This method enables an external, low-complexity, portable satellite positioning receiver, operating in the Store and Process Later regime, to be used together with other standard consumer electronic devices to provide the same functionality as an integrated GPS receiver. Furthermore, by using separately recorded event-times of interest to guide the subsequent processing of the satellite signal samples, the processing burden can be reduced to a minimum. Rather than, for example, generating a full record of the track of the GPS receiver over time, the method allows processing effort to be concentrated on the points of interest. Notably, there is no requirement to capture blocks of data at the exact time or location of the event of interest. The method will derive position information approximating the location of the event, with a precision related to the temporal and spatial proximity of the recording of the blocks to the event itself. Thus, the nearer the recording of the blocks is to the event, the greater the accuracy of the approximation. The method is therefore flexible in relation to varying accuracy requirements.
Preferably, the time of occurrence of the event is received from a second portable device.
If the event-time is recorded by a separate portable device (for example a device associated with the event) then the overall procedure can be completely automated. Crucially, this is achieved without any interface or link between diverse devices and hence is compatible with legacy devices of all kinds.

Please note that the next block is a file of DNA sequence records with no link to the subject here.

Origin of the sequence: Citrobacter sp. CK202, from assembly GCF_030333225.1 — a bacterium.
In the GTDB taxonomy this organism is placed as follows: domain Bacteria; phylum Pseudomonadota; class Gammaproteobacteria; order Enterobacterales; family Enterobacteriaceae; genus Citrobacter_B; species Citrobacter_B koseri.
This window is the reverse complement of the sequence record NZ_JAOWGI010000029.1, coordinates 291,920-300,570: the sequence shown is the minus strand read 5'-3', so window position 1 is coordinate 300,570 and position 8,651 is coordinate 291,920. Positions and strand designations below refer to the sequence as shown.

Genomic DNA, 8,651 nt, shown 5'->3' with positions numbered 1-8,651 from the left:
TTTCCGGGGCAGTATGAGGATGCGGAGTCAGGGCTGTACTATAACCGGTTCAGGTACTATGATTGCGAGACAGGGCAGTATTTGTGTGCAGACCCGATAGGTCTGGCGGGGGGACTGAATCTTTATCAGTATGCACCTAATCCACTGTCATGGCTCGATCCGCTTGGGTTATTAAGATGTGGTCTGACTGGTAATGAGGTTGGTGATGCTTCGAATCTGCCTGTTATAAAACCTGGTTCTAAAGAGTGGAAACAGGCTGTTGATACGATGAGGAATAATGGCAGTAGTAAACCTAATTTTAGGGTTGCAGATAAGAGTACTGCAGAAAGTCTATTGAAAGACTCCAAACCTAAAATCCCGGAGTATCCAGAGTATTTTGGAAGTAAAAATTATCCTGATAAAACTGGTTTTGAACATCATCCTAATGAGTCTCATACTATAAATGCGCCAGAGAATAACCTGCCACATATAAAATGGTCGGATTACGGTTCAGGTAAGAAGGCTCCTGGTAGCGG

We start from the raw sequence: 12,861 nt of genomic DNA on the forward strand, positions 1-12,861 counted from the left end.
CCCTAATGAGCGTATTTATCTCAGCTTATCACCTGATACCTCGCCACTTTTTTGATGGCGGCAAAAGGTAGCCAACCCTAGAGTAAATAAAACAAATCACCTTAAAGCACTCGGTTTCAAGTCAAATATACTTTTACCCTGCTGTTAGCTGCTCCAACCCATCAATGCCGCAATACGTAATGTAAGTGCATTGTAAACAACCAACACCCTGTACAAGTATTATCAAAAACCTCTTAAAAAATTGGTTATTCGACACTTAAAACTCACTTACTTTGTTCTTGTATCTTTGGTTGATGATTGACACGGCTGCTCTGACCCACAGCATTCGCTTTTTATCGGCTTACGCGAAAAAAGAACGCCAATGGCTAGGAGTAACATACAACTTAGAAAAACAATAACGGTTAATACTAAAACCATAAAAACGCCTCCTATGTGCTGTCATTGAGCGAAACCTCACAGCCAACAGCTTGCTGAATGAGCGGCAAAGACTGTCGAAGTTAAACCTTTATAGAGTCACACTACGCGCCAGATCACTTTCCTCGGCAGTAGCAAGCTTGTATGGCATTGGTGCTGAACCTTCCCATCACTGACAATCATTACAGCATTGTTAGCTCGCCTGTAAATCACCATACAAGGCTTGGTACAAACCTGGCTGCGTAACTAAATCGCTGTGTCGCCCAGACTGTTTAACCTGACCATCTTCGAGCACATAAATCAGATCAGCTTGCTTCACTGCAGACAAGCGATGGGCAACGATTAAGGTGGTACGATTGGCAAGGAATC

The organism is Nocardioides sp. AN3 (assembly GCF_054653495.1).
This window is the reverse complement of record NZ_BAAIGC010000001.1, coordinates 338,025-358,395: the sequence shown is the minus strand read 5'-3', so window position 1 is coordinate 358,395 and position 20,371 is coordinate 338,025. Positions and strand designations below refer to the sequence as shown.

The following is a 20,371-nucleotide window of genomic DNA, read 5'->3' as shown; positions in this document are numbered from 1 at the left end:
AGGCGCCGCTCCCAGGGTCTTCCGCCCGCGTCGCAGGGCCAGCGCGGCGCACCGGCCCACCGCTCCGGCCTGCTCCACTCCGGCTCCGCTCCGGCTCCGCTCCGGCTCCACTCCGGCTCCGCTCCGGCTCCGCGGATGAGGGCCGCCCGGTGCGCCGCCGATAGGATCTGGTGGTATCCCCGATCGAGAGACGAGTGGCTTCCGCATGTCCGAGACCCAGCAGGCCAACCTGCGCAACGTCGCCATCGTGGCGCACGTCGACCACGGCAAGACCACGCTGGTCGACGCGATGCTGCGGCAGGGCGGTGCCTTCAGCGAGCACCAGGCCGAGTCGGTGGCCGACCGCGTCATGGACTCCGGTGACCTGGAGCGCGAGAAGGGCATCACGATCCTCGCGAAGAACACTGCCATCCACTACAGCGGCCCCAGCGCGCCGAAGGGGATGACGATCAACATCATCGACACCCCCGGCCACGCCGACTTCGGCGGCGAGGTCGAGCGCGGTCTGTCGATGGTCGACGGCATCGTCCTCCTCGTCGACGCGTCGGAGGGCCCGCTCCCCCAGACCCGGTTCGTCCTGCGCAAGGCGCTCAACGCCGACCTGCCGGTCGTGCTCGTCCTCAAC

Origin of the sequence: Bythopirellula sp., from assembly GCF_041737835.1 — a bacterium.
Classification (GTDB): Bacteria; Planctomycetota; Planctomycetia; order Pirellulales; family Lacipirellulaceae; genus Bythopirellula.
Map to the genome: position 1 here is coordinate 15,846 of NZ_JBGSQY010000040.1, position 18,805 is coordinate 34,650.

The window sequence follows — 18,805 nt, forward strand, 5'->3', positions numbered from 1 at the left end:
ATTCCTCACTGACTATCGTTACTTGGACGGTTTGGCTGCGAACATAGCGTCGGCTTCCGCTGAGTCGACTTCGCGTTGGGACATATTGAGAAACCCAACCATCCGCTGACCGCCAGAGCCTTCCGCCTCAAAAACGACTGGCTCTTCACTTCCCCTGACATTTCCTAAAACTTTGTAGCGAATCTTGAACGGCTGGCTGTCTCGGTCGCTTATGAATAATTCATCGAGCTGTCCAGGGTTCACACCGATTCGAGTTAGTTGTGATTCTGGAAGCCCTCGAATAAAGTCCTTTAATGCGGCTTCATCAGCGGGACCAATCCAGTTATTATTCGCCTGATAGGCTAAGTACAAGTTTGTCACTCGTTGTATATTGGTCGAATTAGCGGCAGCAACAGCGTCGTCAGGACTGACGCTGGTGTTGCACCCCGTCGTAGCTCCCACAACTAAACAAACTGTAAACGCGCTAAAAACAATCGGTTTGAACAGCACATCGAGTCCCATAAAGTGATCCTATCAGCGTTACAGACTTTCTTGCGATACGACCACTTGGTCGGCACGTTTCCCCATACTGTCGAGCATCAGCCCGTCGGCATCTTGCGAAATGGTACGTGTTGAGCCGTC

Advantageously, multiple blocks corresponding to the event are identified and the step of processing the data samples comprises: deriving at least one position corresponding to each block; and interpolating among the derived positions to approximate the location of the event, based upon the recorded time of occurrence.
Interpolation can improve the accuracy of position estimates. In a typical scenario, there is no possibility to synchronise the grabbing of blocks of data samples with the event or events of interest. Thus, recorded blocks are unlikely to correspond exactly with the time and position of an event. Interpolation permits estimates of the position to be refined based on knowledge of a small number of consecutive grabs representing a local track of discrete positions over time. Conversely, interpolation may allow the frequency or density of grabs to be reduced without significantly sacrificing location accuracy.